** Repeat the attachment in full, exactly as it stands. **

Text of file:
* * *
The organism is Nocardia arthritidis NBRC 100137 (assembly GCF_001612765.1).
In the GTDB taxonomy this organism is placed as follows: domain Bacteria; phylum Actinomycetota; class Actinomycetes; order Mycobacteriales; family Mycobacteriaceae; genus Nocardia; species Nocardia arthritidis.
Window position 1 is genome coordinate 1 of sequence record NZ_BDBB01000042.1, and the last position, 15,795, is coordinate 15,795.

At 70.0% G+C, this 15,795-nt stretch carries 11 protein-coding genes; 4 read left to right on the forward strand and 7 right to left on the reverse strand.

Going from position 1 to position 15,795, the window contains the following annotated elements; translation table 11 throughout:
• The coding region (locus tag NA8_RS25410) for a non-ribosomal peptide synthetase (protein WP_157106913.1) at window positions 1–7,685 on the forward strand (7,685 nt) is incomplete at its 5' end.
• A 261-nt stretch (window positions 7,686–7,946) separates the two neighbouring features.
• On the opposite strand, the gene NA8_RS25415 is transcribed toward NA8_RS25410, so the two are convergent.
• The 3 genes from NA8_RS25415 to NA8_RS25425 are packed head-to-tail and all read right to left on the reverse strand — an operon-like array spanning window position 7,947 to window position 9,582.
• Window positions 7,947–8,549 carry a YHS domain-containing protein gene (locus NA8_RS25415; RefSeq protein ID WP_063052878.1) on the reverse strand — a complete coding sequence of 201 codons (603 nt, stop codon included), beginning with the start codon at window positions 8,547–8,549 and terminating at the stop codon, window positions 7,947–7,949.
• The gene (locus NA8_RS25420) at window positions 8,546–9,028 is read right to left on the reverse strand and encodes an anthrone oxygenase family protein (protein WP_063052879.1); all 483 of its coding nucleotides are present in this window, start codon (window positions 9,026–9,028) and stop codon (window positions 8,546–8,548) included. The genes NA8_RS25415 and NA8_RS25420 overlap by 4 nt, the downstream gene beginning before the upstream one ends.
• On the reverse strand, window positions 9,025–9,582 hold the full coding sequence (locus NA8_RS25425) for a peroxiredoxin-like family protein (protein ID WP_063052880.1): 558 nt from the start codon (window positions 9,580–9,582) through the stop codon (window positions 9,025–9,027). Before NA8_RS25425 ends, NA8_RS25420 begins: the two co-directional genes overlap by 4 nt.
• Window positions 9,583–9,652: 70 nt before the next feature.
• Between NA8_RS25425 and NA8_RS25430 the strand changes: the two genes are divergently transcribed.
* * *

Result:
The organism is Nocardia arthritidis NBRC 100137 (assembly GCF_001612765.1).
In the GTDB taxonomy this organism is placed as follows: domain Bacteria; phylum Actinomycetota; class Actinomycetes; order Mycobacteriales; family Mycobacteriaceae; genus Nocardia; species Nocardia arthritidis.
Window position 1 is genome coordinate 1 of sequence record NZ_BDBB01000042.1, and the last position, 15,795, is coordinate 15,795.

At 70.0% G+C, this 15,795-nt stretch carries 11 protein-coding genes; 4 read left to right on the forward strand and 7 right to left on the reverse strand.

Going from position 1 to position 15,795, the window contains the following annotated elements; translation table 11 throughout:
• The coding region (locus tag NA8_RS25410) for a non-ribosomal peptide synthetase (protein WP_157106913.1) at window positions 1–7,685 on the forward strand (7,685 nt) is incomplete at its 5' end.
• A 261-nt stretch (window positions 7,686–7,946) separates the two neighbouring features.
• On the opposite strand, the gene NA8_RS25415 is transcribed toward NA8_RS25410, so the two are convergent.
• The 3 genes from NA8_RS25415 to NA8_RS25425 are packed head-to-tail and all read right to left on the reverse strand — an operon-like array spanning window position 7,947 to window position 9,582.
• Window positions 7,947–8,549 carry a YHS domain-containing protein gene (locus NA8_RS25415; RefSeq protein ID WP_063052878.1) on the reverse strand — a complete coding sequence of 201 codons (603 nt, stop codon included), beginning with the start codon at window positions 8,547–8,549 and terminating at the stop codon, window positions 7,947–7,949.
• The gene (locus NA8_RS25420) at window positions 8,546–9,028 is read right to left on the reverse strand and encodes an anthrone oxygenase family protein (protein WP_063052879.1); all 483 of its coding nucleotides are present in this window, start codon (window positions 9,026–9,028) and stop codon (window positions 8,546–8,548) included. The genes NA8_RS25415 and NA8_RS25420 overlap by 4 nt, the downstream gene beginning before the upstream one ends.
• On the reverse strand, window positions 9,025–9,582 hold the full coding sequence (locus NA8_RS25425) for a peroxiredoxin-like family protein (protein ID WP_063052880.1): 558 nt from the start codon (window positions 9,580–9,582) through the stop codon (window positions 9,025–9,027). Before NA8_RS25425 ends, NA8_RS25420 begins: the two co-directional genes overlap by 4 nt.
• Window positions 9,583–9,652: 70 nt before the next feature.
• Between NA8_RS25425 and NA8_RS25430 the strand changes: the two genes are divergently transcribed.